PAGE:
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Six Common Mistakes Used Car Buyers Make – And How To Avoid Them

Written by James Mills

Six Common Mistakes Used Car Buyers Make – And How To Avoid Them

The smell of the freshly-valeted interior; the buzz of enjoying the very latest gadgets; the satisfaction of getting more performance for your money. There’s a lot to get excited about when changing cars. But all too often drivers make mistakes when buying a used car that can turn the car of their dreams into a daily nightmare.

Some motorists readily admit they know little about cars, but won’t perform the simplest of checks to ensure a car is not only at the right price but also right for their practical needs and monthly motoring budget.

Other drivers think that because they have watched every episode of Top Gear and once met Tiff Needell at a motor show, they can rely on their knowledge of cars to sort a banger from a Bugatti.

In fact, before signing on the dotted line, everyone from the ultimate car spotter to casual commuter should attempt to avoid making any of the six following mistakes made by car buyers.

6 mistakes used car buyers make

1- Homework is for school children

Buying a car is a little like buying a home. There are an awful lot of boxes that need to be ticked to ensure that when you pick up the keys, you’ll drive off into the sunset with a smile on your face – rather than the dawning realisation that the car isn’t what you were expecting.

That means anyone buying a used car must do their homework. What make and model is stylish yet practical enough to work for you? Which type of fuel do you want the engine to run on? Do you know how reliable it might be? The Reliability Index is a useful indicator for anyone buying a car. And what about the running costs? Have you checked the cost of road tax, compared the fuel economy and insurance for your shortlist of cars? Sites including Parkers will let you do all this and compare the running costs of several models.

Also see: How to check a used car’s history before you buy it

2- The finance can be sorted once I have found the car, right? Wrong!

The majority of used car buyers turn to finance to fund the purchase of their next car. However, it’s a slippery slope if you find the car of your dreams first, then start to discuss finance with a dealer.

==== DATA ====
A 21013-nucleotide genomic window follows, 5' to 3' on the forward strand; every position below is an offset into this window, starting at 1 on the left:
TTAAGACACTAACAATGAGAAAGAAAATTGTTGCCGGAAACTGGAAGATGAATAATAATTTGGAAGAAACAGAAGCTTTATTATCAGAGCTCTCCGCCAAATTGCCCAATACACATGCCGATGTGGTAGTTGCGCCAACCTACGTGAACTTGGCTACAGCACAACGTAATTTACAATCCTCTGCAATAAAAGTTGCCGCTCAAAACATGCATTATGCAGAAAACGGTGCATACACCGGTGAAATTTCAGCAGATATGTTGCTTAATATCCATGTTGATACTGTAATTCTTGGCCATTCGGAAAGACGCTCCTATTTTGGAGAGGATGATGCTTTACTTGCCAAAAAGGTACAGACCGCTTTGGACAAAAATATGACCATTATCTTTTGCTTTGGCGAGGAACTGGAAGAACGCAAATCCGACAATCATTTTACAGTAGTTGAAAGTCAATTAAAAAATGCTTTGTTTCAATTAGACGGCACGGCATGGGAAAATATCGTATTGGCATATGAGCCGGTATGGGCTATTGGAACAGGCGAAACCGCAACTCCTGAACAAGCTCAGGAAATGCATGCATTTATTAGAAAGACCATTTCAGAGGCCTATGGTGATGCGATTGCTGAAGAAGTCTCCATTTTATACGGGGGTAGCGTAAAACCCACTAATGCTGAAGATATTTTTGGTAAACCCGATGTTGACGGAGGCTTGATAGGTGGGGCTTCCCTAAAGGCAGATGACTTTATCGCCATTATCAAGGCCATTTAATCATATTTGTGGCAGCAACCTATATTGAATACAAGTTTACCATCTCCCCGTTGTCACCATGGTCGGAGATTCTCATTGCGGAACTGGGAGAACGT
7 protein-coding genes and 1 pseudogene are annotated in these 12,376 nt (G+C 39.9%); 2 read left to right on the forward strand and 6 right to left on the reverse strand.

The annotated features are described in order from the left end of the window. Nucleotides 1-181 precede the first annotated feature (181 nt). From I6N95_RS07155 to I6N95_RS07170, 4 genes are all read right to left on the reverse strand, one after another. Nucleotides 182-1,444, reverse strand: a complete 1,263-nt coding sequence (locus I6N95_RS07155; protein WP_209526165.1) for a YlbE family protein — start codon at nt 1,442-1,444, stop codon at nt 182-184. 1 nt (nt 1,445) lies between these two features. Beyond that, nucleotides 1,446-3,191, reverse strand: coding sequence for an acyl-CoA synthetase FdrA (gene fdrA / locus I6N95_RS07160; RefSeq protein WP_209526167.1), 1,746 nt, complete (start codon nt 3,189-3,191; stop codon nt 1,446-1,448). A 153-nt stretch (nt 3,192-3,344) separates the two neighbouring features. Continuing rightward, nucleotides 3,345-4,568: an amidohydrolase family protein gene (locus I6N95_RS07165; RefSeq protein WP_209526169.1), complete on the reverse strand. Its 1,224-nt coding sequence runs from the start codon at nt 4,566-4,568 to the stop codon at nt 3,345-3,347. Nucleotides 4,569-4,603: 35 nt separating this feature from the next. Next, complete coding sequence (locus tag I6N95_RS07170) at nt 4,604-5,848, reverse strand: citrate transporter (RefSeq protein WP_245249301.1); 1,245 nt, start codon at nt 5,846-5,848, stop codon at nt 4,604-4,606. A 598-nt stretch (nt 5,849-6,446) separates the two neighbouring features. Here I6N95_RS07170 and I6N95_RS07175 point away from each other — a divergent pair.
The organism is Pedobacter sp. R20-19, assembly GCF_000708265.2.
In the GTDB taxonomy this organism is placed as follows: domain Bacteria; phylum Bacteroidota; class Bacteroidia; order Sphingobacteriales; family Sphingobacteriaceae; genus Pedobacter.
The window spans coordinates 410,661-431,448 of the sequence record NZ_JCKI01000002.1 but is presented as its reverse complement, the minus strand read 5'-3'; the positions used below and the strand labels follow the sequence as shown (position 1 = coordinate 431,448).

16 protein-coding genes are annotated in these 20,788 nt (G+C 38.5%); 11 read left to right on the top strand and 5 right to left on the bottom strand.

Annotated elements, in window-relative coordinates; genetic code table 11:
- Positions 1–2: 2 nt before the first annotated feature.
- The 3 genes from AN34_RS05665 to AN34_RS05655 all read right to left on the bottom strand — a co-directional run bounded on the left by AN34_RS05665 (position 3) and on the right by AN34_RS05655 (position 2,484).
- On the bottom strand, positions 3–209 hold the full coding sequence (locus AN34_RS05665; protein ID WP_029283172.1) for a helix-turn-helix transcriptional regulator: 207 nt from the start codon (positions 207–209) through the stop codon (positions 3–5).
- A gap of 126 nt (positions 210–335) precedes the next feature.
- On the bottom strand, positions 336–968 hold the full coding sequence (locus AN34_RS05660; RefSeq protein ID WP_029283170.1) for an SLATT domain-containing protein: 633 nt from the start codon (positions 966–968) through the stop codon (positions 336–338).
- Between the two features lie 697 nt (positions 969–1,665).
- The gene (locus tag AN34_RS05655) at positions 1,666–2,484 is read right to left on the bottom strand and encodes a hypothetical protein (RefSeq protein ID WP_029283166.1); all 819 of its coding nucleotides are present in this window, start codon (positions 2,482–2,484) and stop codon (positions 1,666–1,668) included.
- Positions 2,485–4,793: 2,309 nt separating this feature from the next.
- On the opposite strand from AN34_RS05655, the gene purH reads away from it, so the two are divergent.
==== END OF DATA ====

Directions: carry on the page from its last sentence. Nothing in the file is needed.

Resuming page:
The sales person knows you’ll already have your heart set on the car. That means you’re more likely to accept the first finance offer that is put to you. And remember, the dealer takes a commission for fixing the finance.

Whereas, by using an independent broker, such as CarFinance247, you can compare offers from lenders across the market, and secure the most competitive offer that is tailored to meet your budget. Then you can pick the right car for your needs – and budget.

3 - You only want to buy the car locally

Buying from a local dealer or individual might make some people feel more comfortable. But with today’s consumer protection laws, and millions of used cars available online, Britain’s drivers will miss out on potentially better cars at better prices if they don’t cast their net far and wide.

Also see: How to check if a used car has been recalled for repairs

4- Slow down – there’s no need to rush

Rush into buying a used car and it’s likely you’ll skip doing the all-important homework. Then there’s the number of cars you’ll view. By leaving less time for seeing all models on your shortlist, you will probably see fewer cars and might even be tempted to give test drives a miss.

5- I haven’t got time for a test drive

If you don’t make the time for a test drive, how do you know if the car is comfortable to drive? What if the engine couldn’t pull the skin off a rice pudding? Or the clutch feels like it’s on its last legs? Maybe the car’s pulling to one side of the road – a sign of poor wheel alignment? Follow these test drive tips 

6- “They all do that, Madam.”

Don’t be fobbed off by a salesman’s smooth talk if your instinct is telling you something is wrong with a used car you bought. The law is on the side of used car buyers. Did you know that within the first 30 days of ownership, any fault that arises is presumed to have been present at the time the buyer took delivery of the car?  Find out more about your rights in this detailed explanation

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Written by James Mills

Read more from James Mills

James Mills is a former editor of BBC Top Gear and Auto Express magazines. He now contributes to The Sunday Times Driving. His favourite car is the Caterham Seven.

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